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GFP News - October 4, 2012

Deer die-off prompts reduction of some unsold East River licenses

DEADWOOD, S.D. - The South Dakota Game, Fish and Parks Department has conducted surveillance and taken reports of dead deer across many counties in southeast and south-central parts of the state to help determine the severity of this year's Epizootic Hemorrhagic Disease (EHD) outbreak.

Reports of dead deer has GFP taking actions to reduce harvest and encouraging hunters to visit early with landowners to determine local impacts and opportunities.

"The deer die-offs reported have been local in nature for many areas and not evenly distributed across each county," GFP Secretary Jeff Vonk said. "Because the impact of EHD can vary, it is essential that hunters check with their local landowner on the status of the deer herd on properties they hunt."

Vonk added that GFP is still actively monitoring the deer herd throughout the state. "We are grateful for the cooperation we have received from landowners and hunters. We have a common goal of doing what is best for our deer herd, and we will continue to evaluate additional reports and take further proactive measures if necessary."

In response to the deer die-offs in eastern SD, the GFP Commission took emergency action at their October 4 meeting which provided Secretary Vonk the authority to immediately reduce the number of licenses available prior to the second drawing of the East River Deer hunting season.

As a result of the Secretary"s actions, all unsold licenses have been removed from deer hunting units in Bon Homme, Hutchinson, Yankton, Clay, Union and Charles Mix counties.

In addition, the Commission and Secretary Vonk authorized the elimination of all unsold licenses in southern Perkins County as a result of further EHD developments there.

Hunters have also been given the option of turning in their deer license if they feel it is in their best interest to cancel their hunting plans. The license and associated tags must be returned to the GFP Licensing Office before the start of that respective season. If applicable, GFP will reinstate hunter preference points for the first drawing.

Hunters desiring a refund for a deer license should send their license, including all associated tags, to: GFP Licensing Office; 20641 SD Highway 1806; Fort Pierre, SD 57532.

GFP Receives Grant To Repair LaFramboise Island Trails

PIERRE, S.D. - The South Dakota Game, Fish and Parks Department announced today that it has received a grant in the amount of $1,596 from the South Dakota Parks and Wildlife Foundation to repair LaFramboise Island trails that were extensively damaged by last year's Missouri River flooding.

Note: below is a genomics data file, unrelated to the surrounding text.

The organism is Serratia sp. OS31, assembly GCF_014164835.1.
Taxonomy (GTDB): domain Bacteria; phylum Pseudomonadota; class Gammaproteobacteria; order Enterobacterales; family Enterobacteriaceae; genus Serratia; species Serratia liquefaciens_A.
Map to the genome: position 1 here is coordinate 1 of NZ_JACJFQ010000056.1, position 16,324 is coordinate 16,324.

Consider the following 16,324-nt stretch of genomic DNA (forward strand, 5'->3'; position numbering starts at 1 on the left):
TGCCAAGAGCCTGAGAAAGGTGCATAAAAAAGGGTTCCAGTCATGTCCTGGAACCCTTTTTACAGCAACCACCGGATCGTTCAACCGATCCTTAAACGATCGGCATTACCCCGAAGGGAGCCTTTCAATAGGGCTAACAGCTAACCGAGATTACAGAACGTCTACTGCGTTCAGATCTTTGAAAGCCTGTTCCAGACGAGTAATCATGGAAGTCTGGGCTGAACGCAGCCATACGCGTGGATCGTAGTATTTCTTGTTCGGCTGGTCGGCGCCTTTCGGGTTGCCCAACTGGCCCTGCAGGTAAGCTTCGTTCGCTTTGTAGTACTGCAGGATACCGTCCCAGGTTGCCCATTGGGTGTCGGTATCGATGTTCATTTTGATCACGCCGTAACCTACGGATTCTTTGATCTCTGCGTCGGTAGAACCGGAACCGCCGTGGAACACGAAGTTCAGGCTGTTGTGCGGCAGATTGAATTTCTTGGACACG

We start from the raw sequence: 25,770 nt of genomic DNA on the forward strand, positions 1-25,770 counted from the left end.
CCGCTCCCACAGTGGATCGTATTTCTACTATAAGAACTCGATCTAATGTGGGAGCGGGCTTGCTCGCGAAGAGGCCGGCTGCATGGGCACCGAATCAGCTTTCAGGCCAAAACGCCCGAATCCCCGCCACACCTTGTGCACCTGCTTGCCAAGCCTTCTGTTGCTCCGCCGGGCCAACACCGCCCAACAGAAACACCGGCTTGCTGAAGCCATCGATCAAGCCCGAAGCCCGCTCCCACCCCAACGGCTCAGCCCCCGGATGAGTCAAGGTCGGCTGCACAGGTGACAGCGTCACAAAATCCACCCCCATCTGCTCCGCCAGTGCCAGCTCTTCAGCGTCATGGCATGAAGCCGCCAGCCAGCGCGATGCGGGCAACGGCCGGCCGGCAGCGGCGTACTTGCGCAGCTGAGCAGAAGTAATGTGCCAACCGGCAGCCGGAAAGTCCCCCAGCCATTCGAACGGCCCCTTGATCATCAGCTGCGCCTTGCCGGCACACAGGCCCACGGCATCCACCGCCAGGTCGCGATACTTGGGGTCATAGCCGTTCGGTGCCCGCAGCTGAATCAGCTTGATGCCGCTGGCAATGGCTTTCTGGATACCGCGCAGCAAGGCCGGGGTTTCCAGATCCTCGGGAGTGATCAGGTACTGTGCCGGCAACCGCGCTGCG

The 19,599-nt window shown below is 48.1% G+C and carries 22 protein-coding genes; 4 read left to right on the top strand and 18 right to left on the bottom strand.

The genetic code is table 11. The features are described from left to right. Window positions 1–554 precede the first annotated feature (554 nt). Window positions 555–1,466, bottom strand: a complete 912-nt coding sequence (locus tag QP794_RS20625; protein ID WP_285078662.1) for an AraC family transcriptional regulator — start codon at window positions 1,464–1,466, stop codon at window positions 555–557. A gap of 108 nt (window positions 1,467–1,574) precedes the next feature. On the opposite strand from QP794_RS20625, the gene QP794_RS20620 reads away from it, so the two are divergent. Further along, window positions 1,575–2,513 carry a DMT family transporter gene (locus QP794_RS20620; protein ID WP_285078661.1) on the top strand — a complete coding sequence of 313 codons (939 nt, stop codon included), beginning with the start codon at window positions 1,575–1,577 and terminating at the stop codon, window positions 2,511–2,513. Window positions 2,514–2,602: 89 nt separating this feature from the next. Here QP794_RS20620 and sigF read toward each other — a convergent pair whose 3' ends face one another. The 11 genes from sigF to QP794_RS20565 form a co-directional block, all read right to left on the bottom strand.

The funds granted to GFP were provided by contributions from members of the Capital City Bicycle Club of Pierre and have been held in a dedicated account at the Foundation for the purpose of improving or repairing bike trails in central South Dakota.

"Bike riders in our community are anxious to access the trails on LaFramboise again," said Tom Lee, president of the Capital City Bicycle Club. "We know there is considerable expense involved in making these trails usable after the flooding, and we are happy to contribute funds to help with the cost."

Although the main trails are scheduled to be open on Saturday, Oct. 6, additional cleanup and repair of the trails will be needed, noted Ryan Raynor, GFP district park supervisor.

A volunteer work day has been organized for Oct. 6 to help clean up and repair trails. Interested volunteers should meet at the picnic shelter at 9 a.m. Volunteers are asked to bring their own pruners, rakes, non-motorized saws and protective gear if possible.

Salmon Station Open For Egg Collection

PIERRE, S.D. - The South Dakota Game, Fish and Parks Department has opened the Whitlock Bay Salmon Spawning Station for the 2012 season, but the flood of 2011 may make it a challenge to gather enough adult salmon for egg collection.

Fisherman caught fewer salmon this year, and GFP personnel expect fewer salmon than usual to show up at the spawning station.

"The low number of salmon in Lake Oahe is due to a loss of salmon during the 2011 flood," said GFP fisheries biologist Robert Hanten. "The extremely high water release from Lake Oahe pulled salmon congregating near the face of the dam through intakes into Lake Sharpe. We did gain some North Dakota salmon, but fewer angler catches this year indicate low salmon numbers in Lake Oahe."

Fisheries crews will electrofish on Lakes Oahe and Sharpe in an attempt to collect additional adult salmon for egg collection.

Chinook salmon do not naturally reproduce in Lake Oahe and would not exist there without GFP collecting eggs, raising young salmon and stocking them back into the lake for anglers.

Each year, juvenile Chinook salmon are stocked throughout Lake Oahe. They then disperse throughout the reservoir until becomiong sexually mature. Flowing water down the fish ladder attracts the mature fish to the station where GFP personnel collect, sort and spawn the salmon.

The Oahe salmon fishery is very popular with anglers. Surveys show a high percentage of salmon anglers travel more than 200 miles one way for the chance to catch the hard-fighting fish.

Whitlock Bay Salmon Station is 18 miles northwest of Gettysburg by West Whitlock Recreation Area. The station is open for tours from 9-11 a.m. on Tuesdays, Thursdays and Saturdays during October; the fish ladder observation deck is open to the public at any time. Group tours can also be arranged by calling 605.223.7681.


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